Get the marketing knowledge you need first and fast! Mary Charleson makes a complex subject simple and does it in over sixty short articles for the time-starved reader. Utilizing Canadian research and business examples, she gives readers the marketing tools to succeed. Pithy, often irreverent, but never short on actionable detail, this is the marketing book you’ll wish you had discovered long ago. You will discover: Why brands that are giving back will be tomorrow’s leaders How to utilize new media and E-marketing opportunities Why marketing to women is important for all businesses How to advertise effectively and get more media coverage How to develop a strong brand and a winning strategy How to use marketing research to your advantage Why understanding sales is critical to success What emerging trends you need to monitor
Corporations Discover Their Social Conscience Have you noticed a trend lately? Companies are donating profits to good causes. Charities are hooking up with brands. Brands are launching their own causes. Environmental issues are going mainstream. Call it caring, call it compassion; consumers are saying they value the impact that business has on the world. It appears that doing good is now good for business. But why the shift? Why now? What is absolutely remarkable is the fact that a couple years ago we were scarcely having the discussion. The environment was largely a fringe concern. Giving back was limited to charity sponsorship and philanthropic contributions. Now we have brands like Dove aspiring to evoke social change by challenging the stereotypical view of beauty. Toyota is staking claim as an environmentally forward car manufacturer. Home Depot has launched over a thousand Eco Options products designed to be gentle on the environment. One could argue that all this has the makings of a flash trend, but that would be a serious mistake. In fact, this change has been coming for some time. Three factors are contributing to this social and environmental shift: 1. Rebound from corporate greed We all witnessed the scandal surrounding companies like Enron, Nortel, and Martha Stewart. What has become painfully evident is that accountability now matters. These scandals awakened a giant within. Shareholders and consumers are voting with their wallets, and Corporate Conscience became a bottom line issue. 2. Powerful weather events We have been rocked by weather events worldwide. Before hurricanes in the south, water shortages in Europe, and drought in Australia, the National Weather Service graph of severe weather events in the United States rises like a ski jump over the last forty years. Clearly something is not right. It took last winter for many North Americans to hit the tipping point. What they saw around them coupled with the phenomenal successes of Al Gore’s Inconvenient Truth presentation raised the platform. People began to talk. 3. Demographic shifts But this third factor is the most powerful one. Recent research conducted across Canada by TNS Canadian Facts and research in both Canada and the United States by Youthography shows interesting demographic trends. There are three key insights: (1) This trend is incredibly strong with youth. Those under twenty-five care a lot about this issue. When asked if they consciously choose to do business with companies who are socially and environmentally responsible, 41% of those eighteen to twenty-four years old agreed in Canada. When asked if they would consider buying environmentally friendly products, 49% of fourteen to twenty-nine-year-olds in Canada agreed, while 34% of Americans felt the same way. This group has powerful ideals, they are wired and they are empowered to change the world. Their baby boomer parents told them that they could do anything. Now they seem poised to do just that. Coming into their greatest years of influence, they are the largest demographic group since the boomers. (2) The second demographic factor to consider is aging baby boomers, many now over fifty. Moving into a stage of life where they begin to consider legacy and their impact on the world, they too care a lot about this issue. In fact, the passion for this issue is distributed like a reversed bell curve rising the highest with youth and those over fifty. The boomers represent a huge target group with incredible wealth and influence. When asked if they consciously choose to do business with companies who are socially and environmentally responsible, 43% of those over fifty years old agreed. (3) And finally there is the incredible power of the female consumer, recognized as buying or influencing 80% of purchases. That woman with a purse skews significantly higher than men for sensitivity to environmental and social concerns, with 42% of women and 33% of men consciously choosing socially and environmentally responsible companies. The numbers rise significantly in boomer women with 57% of women over fifty make this choice. Clearly social and environmental responsibility is no flash fad. The societal trend and demographic optics indicate it’s got traction. Perhaps the flight to corporate consciousness and sustainability will in fact be sustainable.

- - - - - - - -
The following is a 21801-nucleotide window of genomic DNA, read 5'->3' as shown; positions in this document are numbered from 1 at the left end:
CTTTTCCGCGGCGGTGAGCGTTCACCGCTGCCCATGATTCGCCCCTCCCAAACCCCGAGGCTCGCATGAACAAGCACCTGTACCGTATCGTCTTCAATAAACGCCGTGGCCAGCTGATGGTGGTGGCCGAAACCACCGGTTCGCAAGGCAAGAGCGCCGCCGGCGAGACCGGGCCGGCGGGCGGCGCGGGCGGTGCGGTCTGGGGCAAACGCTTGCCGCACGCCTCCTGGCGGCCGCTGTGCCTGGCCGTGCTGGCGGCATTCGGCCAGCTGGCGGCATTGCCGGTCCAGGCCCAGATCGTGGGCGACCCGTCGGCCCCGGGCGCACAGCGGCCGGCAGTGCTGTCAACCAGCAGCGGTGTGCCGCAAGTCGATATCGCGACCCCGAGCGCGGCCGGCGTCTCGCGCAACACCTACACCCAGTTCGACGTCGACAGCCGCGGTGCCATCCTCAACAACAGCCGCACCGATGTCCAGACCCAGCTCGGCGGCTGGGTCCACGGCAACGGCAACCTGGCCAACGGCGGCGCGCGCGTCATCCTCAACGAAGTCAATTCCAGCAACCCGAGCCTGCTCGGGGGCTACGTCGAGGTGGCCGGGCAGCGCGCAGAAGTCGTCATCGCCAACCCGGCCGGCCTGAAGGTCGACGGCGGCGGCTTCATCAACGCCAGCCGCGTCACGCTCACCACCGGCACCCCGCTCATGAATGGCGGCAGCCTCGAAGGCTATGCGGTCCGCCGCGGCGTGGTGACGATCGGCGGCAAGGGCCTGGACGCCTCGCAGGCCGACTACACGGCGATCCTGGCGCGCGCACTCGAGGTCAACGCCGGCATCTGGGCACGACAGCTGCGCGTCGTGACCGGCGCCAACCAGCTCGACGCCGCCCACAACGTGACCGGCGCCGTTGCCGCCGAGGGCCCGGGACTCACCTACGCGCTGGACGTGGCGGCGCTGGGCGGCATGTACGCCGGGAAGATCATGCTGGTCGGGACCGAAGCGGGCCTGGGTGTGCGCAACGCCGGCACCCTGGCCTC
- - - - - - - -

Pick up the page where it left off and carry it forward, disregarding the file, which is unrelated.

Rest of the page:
Mary Charleson, speaker, writer and marketing strategist, is the president of Charleson Communications. She holds an MBA in marketing, teaches at City University of Seattle, the University of Phoenix, University Canada West, and Sprott-Shaw Degree College. Mary is a columnist for Business in Vancouver, and a member of the Canadian Association of Professional Speakers.